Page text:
All the things you need to know about keeping your accounts in check! From where to set up your business bank account, to keeping track of your invoices. I am about to provide you with a complete guide to business banking and keeping your accounts, so the tax man doesn’t shout at you in April.
Firstly, congratulations! Deciding to go freelance, or running your own business is a huge step. Now you’ve registered your business as a Limited Company, or just registered as a freelancer, it’s time to start thinking about something else. Business banking.
Many people see those two words as the stuff of nightmares, me included, but as long as you do your research, and you are happy with your decisions, it’s really not that scary. Promise.
First things first, why do you need a business bank account? Well, a business bank account is useful to any entrepreneur or freelancer, as it keeps business purchases separate from non-business purchases. It is a lot of work to put on yourself every month to sift through your statement, and separate business and non-business purchases. Having two separate accounts makes the numbers easier to tackle in April when the tax man calls.
When deciding on what bank to choose, you need to be smart with your decisions. Consider all the different factors surrounding your business accounts. For instance:
- What do you need the account for? (Be specific)
- Which currencies will it encounter?
- Do you have an online shop that you want to connect to your account?
- What kind of payment methods are you expecting?
There are many banks to choose from, but once you start to define your specific needs, it will become a lot clearer who to choose. Fees are also a big factor to consider. Many banks offer a period of time fee-free. If you’re just starting out with your business this fee-free time can really help save some money on your expenses. If you are looking for a simple business account that doesn’t need to have all the flashing lights, I suggest Coconut. It’s a free business account, which offers you a debit card, and is an easy way to keep all your business expenditure together.
Now you have your bank account, you may feel like that’s everything all ironed out. Sorry to tell you, but that’s only half the battle. Bookkeeping is a significant element to any business and within your records, you should be keeping track of:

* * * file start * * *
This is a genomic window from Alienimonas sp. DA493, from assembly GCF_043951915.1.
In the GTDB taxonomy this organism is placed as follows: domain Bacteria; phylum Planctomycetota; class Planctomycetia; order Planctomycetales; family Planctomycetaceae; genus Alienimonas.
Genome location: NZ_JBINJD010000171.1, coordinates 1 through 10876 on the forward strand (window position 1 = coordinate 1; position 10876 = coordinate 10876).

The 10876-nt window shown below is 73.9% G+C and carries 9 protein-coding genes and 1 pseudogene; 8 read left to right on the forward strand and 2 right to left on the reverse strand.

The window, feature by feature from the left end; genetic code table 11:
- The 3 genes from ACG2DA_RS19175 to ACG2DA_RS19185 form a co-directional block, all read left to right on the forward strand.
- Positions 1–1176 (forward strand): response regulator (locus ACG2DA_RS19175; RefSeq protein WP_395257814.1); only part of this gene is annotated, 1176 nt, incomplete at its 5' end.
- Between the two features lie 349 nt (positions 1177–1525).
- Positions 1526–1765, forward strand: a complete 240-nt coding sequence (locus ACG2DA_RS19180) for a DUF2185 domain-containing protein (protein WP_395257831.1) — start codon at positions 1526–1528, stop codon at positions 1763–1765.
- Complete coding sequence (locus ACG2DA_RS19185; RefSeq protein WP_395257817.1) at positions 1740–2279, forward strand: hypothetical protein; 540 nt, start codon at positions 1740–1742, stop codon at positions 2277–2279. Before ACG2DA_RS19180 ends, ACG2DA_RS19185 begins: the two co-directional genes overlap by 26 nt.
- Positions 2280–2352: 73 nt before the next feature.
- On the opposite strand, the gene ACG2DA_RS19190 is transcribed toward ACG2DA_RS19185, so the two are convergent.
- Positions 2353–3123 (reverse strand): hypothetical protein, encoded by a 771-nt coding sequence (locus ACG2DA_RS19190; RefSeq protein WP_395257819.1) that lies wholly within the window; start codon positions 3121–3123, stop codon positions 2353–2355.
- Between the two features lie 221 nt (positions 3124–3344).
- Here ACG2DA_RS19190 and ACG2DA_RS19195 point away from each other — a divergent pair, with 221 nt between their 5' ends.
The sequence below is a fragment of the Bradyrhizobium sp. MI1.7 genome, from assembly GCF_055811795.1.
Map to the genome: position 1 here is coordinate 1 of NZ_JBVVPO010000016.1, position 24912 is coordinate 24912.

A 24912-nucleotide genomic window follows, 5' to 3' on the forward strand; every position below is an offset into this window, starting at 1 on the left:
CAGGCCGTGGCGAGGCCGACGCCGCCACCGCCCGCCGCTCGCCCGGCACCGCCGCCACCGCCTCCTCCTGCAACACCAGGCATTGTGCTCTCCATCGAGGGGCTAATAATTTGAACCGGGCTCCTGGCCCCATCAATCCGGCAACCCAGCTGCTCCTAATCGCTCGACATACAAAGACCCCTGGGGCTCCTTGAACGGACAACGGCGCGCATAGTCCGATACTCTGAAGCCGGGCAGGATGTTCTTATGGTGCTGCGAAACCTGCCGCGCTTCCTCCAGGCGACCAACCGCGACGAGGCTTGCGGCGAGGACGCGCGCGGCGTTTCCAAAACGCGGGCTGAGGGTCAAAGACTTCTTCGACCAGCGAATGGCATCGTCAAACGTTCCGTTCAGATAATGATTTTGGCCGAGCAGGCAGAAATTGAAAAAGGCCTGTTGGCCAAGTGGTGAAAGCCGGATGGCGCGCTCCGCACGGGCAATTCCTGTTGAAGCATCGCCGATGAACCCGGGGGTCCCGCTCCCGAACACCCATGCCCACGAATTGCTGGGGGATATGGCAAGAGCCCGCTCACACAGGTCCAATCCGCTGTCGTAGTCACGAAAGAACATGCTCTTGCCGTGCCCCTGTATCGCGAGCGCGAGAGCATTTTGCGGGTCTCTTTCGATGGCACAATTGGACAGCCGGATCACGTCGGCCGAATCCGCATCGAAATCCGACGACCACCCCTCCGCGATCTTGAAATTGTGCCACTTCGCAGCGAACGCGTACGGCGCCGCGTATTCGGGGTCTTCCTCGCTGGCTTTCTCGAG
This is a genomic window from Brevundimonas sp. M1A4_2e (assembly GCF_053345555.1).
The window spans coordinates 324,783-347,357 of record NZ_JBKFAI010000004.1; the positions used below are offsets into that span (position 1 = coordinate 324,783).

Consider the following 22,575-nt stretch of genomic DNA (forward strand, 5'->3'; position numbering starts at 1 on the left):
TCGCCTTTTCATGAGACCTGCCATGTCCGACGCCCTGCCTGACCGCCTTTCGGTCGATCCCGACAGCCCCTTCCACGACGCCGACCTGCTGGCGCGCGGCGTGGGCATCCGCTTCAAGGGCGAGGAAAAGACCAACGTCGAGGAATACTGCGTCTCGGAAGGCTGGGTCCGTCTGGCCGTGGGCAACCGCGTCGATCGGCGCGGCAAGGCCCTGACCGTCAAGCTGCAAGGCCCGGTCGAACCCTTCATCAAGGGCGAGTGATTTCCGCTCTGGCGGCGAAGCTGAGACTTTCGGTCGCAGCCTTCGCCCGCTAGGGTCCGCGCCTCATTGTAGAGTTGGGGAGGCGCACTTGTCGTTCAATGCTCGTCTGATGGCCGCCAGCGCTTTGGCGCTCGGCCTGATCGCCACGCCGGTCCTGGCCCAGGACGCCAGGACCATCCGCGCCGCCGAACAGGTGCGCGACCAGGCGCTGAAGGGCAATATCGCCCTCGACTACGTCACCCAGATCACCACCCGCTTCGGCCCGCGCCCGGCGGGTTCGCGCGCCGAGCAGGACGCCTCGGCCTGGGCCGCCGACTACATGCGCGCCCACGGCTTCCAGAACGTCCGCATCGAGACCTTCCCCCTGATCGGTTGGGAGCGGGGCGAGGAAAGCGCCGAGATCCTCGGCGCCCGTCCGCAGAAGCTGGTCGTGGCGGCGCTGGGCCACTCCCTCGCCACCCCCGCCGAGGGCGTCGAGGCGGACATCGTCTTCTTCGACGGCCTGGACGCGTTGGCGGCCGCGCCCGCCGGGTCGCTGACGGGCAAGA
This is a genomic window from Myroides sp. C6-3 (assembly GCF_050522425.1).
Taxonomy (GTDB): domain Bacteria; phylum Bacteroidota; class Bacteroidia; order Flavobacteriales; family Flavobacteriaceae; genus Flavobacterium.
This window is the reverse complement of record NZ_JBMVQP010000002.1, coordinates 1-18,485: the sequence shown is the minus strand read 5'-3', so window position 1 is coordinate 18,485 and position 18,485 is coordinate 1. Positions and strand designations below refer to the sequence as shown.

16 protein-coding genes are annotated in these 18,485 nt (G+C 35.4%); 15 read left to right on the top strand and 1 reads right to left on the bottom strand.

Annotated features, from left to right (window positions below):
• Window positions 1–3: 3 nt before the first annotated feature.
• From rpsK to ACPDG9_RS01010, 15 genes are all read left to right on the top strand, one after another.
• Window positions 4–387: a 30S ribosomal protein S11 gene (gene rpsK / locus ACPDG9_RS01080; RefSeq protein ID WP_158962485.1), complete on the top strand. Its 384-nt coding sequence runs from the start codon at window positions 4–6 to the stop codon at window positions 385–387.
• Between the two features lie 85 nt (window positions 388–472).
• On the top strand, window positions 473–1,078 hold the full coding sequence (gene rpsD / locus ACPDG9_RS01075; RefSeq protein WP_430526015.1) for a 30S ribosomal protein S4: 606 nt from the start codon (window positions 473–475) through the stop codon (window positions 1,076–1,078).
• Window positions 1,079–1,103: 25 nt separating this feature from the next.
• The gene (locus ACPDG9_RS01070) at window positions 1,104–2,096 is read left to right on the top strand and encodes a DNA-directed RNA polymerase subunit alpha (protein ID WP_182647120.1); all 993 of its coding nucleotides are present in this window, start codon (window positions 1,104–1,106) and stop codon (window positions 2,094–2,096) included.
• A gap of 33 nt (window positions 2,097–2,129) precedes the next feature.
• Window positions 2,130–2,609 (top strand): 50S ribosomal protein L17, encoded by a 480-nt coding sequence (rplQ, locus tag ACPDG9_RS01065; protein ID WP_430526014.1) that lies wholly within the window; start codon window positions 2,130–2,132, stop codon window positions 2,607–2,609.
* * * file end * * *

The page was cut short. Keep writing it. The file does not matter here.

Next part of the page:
- Business expenditure
- Business Income
- Business Invoices
Even is you keep your records in tip-top shape, when April comes around you may still struggle with that dreaded monster, TAX. For this, I highly recommend considering an accountant. Though it can be expensive at first, they can help you save a lot of money in the long run. They have much more experience in this area, and will be able to keep your tax payments as low as possible. A top tip for anyone just starting out, is to go and have a chat with an accountant first. You should be able to contact someone local and ask for a quick natter and some advice. They can then explain in detail how they’ll help you and your business. Also, though many people criticise the use of accountants, claiming that you have less interactivity with your finances, I find that although I choose this route, I am still heavily involved as I have to keep a clear record of everything, so I am always up to date with how my business is doing.
Records really are essential when it comes to accounts. Though it’s annoying, the law requires that each transaction is traceable and transparent, which means keeping an archive of every business related transaction. Keeping specific records of transactions can relate to another important element, cash management.
If you’re a larger business with staff, or employees able to access a business card/account, make sure they are aware of this traceability and transparency with each transaction. Only authorise staff that you can completely trust to access your accounts.
Though many businesses are pushed into getting a business bank account, really consider your situation. If you are a sole trader, or like me, a freelancer, you are not legally required to have a business account. However, having a business account can allow opportunities that a personal bank account may not. For example, it may allow your business to be granted a loan. Moreover, having a business account gives the impression of professionalism. Even if you are making soaps in your kitchen, having a business account will make your business look professional to clients, rather than them having to pay into a personal bank account.
Some business bank accounts, and the bookkeeping associated with your accounts can seem like an investment into your business. However, if you do your research, and work out the right path that works for you, it will make running your business a whole lot easier.
Remember, only you can decide what’s right for your business. One extremely important takeaway element from this piece is the ‘transactions transparency and traceability’, as it is a legal requirement. In order to run your own business you have to be willing to tackle the numbers, whether that’s by having an accountant or not, nothing will stop the tax man knocking in April. Always remember to consider what will work for your business, as it is unique to any other.